Children by Khalil Gibran

I want to share this amazing poem with you today. This one I read when I was quite young and these words made a lot of sense to me. I completely agreed with the poet on how we need to deal with our children. In fact I even tried sharing it with my mother but I’m afraid she did not appreciate it much at the time!

The poem is called Children (from the book – The Prophet by Khalil Gibran). “Khalil Gibran (January 6, 1883 – April 10, 1931) was a Lebanese artist, poet, and writer. In the Arab world, Gibran is regarded as a literary and political rebel. His romantic style was at the heart of a renaissance in modern Arabic literature, especially prose poetry, breaking away from the classical school. In Lebanon, he is still celebrated as a literary hero. He is chiefly known in the English-speaking world for his 1923 book The Prophet, an early example of inspirational fiction including a series of philosophical essays written in poetic English prose. Gibran is the third best-selling poet of all time, behind Shakespeare and Lao-Tzu.”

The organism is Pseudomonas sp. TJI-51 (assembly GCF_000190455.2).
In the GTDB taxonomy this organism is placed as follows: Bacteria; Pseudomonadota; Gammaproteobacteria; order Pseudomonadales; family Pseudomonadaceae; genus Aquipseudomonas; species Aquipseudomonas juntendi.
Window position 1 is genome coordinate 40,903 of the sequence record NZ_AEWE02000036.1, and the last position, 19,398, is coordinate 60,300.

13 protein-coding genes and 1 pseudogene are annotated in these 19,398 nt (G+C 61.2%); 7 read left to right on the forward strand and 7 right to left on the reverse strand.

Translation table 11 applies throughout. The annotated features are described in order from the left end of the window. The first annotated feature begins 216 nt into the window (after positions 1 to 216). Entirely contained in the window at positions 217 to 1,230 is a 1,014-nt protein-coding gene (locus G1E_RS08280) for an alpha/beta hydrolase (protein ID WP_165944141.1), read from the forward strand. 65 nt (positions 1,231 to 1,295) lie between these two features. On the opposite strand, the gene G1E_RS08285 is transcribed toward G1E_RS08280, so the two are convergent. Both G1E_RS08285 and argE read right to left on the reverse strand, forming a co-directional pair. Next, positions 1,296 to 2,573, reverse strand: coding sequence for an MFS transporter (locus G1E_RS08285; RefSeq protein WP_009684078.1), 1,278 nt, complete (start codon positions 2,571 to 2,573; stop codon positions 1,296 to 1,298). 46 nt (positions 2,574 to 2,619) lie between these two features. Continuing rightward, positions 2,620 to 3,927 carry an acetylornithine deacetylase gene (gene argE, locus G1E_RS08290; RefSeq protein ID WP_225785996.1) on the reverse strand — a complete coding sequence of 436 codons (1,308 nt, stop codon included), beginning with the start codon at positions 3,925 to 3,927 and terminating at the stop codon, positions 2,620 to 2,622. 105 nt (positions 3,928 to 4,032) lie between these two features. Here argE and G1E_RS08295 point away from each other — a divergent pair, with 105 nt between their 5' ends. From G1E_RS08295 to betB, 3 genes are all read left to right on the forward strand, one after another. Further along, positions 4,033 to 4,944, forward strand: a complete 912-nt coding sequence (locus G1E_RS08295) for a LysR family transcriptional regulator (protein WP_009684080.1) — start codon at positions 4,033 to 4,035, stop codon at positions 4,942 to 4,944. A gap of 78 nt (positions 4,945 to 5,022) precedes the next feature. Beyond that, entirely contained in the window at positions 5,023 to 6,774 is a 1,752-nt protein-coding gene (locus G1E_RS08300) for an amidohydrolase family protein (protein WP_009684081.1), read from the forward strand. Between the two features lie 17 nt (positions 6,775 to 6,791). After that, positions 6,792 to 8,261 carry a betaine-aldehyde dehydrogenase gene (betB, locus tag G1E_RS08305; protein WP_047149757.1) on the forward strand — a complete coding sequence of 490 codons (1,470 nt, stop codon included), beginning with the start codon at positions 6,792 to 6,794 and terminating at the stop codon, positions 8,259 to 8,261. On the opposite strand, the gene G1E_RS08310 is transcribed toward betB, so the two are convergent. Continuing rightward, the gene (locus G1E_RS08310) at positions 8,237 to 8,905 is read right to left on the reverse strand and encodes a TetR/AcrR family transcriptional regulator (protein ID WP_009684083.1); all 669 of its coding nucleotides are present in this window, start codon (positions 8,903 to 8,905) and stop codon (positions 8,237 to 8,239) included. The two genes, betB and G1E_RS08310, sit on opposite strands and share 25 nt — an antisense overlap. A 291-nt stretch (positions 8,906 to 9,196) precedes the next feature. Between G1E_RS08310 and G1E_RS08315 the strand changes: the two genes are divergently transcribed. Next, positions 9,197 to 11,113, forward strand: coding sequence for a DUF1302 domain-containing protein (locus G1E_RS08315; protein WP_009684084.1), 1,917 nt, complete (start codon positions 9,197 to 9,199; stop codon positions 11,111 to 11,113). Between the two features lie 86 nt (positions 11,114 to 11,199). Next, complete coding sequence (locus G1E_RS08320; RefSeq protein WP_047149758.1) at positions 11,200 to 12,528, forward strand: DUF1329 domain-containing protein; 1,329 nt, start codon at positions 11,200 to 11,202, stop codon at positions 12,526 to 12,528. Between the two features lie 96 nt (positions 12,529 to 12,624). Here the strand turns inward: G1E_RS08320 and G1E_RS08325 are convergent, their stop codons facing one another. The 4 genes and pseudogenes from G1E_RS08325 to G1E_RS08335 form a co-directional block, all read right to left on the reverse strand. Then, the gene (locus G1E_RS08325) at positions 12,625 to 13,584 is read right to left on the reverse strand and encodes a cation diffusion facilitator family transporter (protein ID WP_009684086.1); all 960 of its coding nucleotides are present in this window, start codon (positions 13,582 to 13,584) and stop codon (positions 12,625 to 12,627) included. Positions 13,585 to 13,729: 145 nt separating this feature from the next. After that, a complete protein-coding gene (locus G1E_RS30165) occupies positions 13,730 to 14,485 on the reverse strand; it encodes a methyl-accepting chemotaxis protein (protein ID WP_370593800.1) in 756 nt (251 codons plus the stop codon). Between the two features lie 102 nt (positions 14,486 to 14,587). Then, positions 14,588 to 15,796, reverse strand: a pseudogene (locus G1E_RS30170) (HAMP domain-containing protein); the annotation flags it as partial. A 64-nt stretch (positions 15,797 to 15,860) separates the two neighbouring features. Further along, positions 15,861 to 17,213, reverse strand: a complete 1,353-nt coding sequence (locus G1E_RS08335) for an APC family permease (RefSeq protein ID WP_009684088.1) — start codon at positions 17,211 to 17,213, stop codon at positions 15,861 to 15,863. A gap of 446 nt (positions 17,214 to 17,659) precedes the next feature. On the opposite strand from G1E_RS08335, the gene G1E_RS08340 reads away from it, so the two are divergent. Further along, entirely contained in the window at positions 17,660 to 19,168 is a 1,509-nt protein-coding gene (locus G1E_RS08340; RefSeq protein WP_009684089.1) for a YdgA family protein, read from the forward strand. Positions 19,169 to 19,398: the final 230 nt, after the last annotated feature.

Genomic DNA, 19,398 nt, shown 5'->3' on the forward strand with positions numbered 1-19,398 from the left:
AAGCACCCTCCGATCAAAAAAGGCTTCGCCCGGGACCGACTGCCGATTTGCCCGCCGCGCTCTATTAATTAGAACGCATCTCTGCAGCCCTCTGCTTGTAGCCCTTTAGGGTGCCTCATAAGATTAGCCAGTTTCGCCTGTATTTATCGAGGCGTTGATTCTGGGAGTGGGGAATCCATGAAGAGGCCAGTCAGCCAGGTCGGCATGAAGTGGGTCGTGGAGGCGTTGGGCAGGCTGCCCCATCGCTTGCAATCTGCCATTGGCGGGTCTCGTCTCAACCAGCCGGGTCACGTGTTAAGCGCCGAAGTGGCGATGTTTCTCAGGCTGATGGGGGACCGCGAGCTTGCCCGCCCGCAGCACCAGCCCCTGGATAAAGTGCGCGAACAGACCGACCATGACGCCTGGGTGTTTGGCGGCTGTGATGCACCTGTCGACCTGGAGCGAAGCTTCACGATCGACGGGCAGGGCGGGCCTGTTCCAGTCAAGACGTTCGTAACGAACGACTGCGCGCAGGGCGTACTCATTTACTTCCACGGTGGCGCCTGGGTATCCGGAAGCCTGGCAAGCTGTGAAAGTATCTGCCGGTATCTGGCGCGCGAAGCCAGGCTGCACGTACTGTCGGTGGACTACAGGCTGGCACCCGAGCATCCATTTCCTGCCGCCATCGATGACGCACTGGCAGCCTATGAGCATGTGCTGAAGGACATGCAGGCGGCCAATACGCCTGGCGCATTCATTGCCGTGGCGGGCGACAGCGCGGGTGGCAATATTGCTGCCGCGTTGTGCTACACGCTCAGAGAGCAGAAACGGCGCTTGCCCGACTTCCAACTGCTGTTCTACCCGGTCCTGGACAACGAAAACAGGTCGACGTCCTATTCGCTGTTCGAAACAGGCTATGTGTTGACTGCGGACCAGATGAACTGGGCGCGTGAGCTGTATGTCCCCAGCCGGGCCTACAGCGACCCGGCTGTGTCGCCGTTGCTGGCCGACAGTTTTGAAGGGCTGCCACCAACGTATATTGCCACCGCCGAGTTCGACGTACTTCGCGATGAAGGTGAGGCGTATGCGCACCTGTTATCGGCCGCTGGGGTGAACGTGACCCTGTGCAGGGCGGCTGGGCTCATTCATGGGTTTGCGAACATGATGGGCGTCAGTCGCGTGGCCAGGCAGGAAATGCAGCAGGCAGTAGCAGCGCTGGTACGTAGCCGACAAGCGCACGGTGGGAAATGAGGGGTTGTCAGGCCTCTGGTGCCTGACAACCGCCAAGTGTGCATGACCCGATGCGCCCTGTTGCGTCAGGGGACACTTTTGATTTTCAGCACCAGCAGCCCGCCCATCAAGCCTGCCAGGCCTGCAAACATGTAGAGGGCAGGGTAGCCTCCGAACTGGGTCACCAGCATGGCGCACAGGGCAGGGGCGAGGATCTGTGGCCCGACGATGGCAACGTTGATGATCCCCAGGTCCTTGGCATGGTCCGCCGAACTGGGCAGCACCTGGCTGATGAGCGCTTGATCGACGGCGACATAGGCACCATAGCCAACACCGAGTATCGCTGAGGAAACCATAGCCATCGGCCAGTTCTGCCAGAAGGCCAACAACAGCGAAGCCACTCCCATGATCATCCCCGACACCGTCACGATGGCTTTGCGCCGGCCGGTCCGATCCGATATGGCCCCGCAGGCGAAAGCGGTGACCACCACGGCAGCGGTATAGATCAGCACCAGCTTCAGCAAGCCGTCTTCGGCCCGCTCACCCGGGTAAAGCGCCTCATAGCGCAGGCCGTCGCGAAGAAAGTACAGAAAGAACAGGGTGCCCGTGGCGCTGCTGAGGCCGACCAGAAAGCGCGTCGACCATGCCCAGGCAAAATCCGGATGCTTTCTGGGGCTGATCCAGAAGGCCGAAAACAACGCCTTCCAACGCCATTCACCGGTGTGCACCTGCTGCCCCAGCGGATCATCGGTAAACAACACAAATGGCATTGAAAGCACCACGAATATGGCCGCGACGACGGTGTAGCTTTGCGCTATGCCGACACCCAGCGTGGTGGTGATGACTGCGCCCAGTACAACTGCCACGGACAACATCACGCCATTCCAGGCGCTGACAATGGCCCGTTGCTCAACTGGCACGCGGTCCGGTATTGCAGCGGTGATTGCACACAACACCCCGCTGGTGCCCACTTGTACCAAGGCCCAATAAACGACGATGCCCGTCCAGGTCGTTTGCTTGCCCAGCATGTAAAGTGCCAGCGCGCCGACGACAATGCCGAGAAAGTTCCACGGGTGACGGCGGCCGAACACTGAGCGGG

Children by Khalil Gibran

Your children are not your children.

They are the sons and daughters of Life’s longing for itself.

They come through you but not from you,

And though they are with you, yet they belong not to you.

You may give them your love but not your thoughts.

For they have their own thoughts.

You may house their bodies but not their souls,

For their souls dwell in the house of tomorrow, which you cannot visit, not even in your dreams.

You may strive to be like them, but seek not to make them like you.

For life goes not backward nor tarries with yesterday.

You are the bows from which your children as living arrows are sent forth.

The archer sees the mark upon the path of the infinite, and He bends you with His might that His arrows may go swift and far.

Let your bending in the archer’s hand be for gladness;

For even as he loves the arrow that flies, so He loves also the bow that is stable.


These lines explain to us that children are individuals in their own right. We tend to try and possess them and this is where we go wrong. Gibran simply asks us to love them and not thrust our ideas or thoughts on them. He reminds us that they have a mind of their own. So let them use it.

Do not try to make them like you, as they are meant to go farther than you will ever reach! Learn from them if you can. Ensure that you give them the right foundation for going ahead and leading their lives to its fullest. Also he gently consoles us by saying that we parents are equally loved by our creator, especially when we play our roles to perfection. I feel this is a poem every parent needs to read and read again until they understand its true essence.


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